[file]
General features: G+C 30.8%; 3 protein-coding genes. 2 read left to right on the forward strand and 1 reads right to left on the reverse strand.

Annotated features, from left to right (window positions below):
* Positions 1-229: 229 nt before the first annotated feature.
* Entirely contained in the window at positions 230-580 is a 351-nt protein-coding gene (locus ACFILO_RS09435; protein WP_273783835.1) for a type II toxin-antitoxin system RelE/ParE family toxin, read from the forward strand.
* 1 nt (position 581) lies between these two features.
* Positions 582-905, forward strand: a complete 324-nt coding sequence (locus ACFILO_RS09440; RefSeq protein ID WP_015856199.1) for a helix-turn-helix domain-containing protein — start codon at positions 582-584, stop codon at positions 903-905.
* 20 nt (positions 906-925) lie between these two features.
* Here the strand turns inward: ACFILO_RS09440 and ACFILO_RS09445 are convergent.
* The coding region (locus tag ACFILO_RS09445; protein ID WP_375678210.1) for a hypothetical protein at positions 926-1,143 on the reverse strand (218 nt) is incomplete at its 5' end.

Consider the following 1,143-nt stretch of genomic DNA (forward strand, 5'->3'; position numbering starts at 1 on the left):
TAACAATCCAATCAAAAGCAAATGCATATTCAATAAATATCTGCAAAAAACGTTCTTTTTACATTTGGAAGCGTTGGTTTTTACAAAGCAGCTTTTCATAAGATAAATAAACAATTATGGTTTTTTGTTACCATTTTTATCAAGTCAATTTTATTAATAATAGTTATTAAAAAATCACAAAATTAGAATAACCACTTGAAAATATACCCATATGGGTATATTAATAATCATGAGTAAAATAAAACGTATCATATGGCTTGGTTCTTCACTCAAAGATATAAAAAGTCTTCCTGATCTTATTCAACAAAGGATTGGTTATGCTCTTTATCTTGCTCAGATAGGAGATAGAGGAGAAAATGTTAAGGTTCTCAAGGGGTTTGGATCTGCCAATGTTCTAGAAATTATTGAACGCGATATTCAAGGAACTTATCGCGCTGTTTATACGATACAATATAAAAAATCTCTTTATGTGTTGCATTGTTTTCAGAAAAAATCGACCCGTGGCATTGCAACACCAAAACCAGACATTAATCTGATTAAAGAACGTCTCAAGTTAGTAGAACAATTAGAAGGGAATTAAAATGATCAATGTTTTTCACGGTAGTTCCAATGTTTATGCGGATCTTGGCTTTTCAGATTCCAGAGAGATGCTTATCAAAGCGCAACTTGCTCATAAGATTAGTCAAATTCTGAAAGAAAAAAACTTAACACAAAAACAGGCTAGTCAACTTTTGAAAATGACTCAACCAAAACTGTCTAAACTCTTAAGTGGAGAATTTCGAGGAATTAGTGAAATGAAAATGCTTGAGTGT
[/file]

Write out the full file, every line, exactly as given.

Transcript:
General features: G+C 30.8%; 3 protein-coding genes. 2 read left to right on the forward strand and 1 reads right to left on the reverse strand.

Annotated features, from left to right (window positions below):
* Positions 1-229: 229 nt before the first annotated feature.
* Entirely contained in the window at positions 230-580 is a 351-nt protein-coding gene (locus ACFILO_RS09435; protein WP_273783835.1) for a type II toxin-antitoxin system RelE/ParE family toxin, read from the forward strand.
* 1 nt (position 581) lies between these two features.
* Positions 582-905, forward strand: a complete 324-nt coding sequence (locus ACFILO_RS09440; RefSeq protein ID WP_015856199.1) for a helix-turn-helix domain-containing protein — start codon at positions 582-584, stop codon at positions 903-905.
* 20 nt (positions 906-925) lie between these two features.
* Here the strand turns inward: ACFILO_RS09440 and ACFILO_RS09445 are convergent.
* The coding region (locus tag ACFILO_RS09445; protein ID WP_375678210.1) for a hypothetical protein at positions 926-1,143 on the reverse strand (218 nt) is incomplete at its 5' end.

Consider the following 1,143-nt stretch of genomic DNA (forward strand, 5'->3'; position numbering starts at 1 on the left):
TAACAATCCAATCAAAAGCAAATGCATATTCAATAAATATCTGCAAAAAACGTTCTTTTTACATTTGGAAGCGTTGGTTTTTACAAAGCAGCTTTTCATAAGATAAATAAACAATTATGGTTTTTTGTTACCATTTTTATCAAGTCAATTTTATTAATAATAGTTATTAAAAAATCACAAAATTAGAATAACCACTTGAAAATATACCCATATGGGTATATTAATAATCATGAGTAAAATAAAACGTATCATATGGCTTGGTTCTTCACTCAAAGATATAAAAAGTCTTCCTGATCTTATTCAACAAAGGATTGGTTATGCTCTTTATCTTGCTCAGATAGGAGATAGAGGAGAAAATGTTAAGGTTCTCAAGGGGTTTGGATCTGCCAATGTTCTAGAAATTATTGAACGCGATATTCAAGGAACTTATCGCGCTGTTTATACGATACAATATAAAAAATCTCTTTATGTGTTGCATTGTTTTCAGAAAAAATCGACCCGTGGCATTGCAACACCAAAACCAGACATTAATCTGATTAAAGAACGTCTCAAGTTAGTAGAACAATTAGAAGGGAATTAAAATGATCAATGTTTTTCACGGTAGTTCCAATGTTTATGCGGATCTTGGCTTTTCAGATTCCAGAGAGATGCTTATCAAAGCGCAACTTGCTCATAAGATTAGTCAAATTCTGAAAGAAAAAAACTTAACACAAAAACAGGCTAGTCAACTTTTGAAAATGACTCAACCAAAACTGTCTAAACTCTTAAGTGGAGAATTTCGAGGAATTAGTGAAATGAAAATGCTTGAGTGT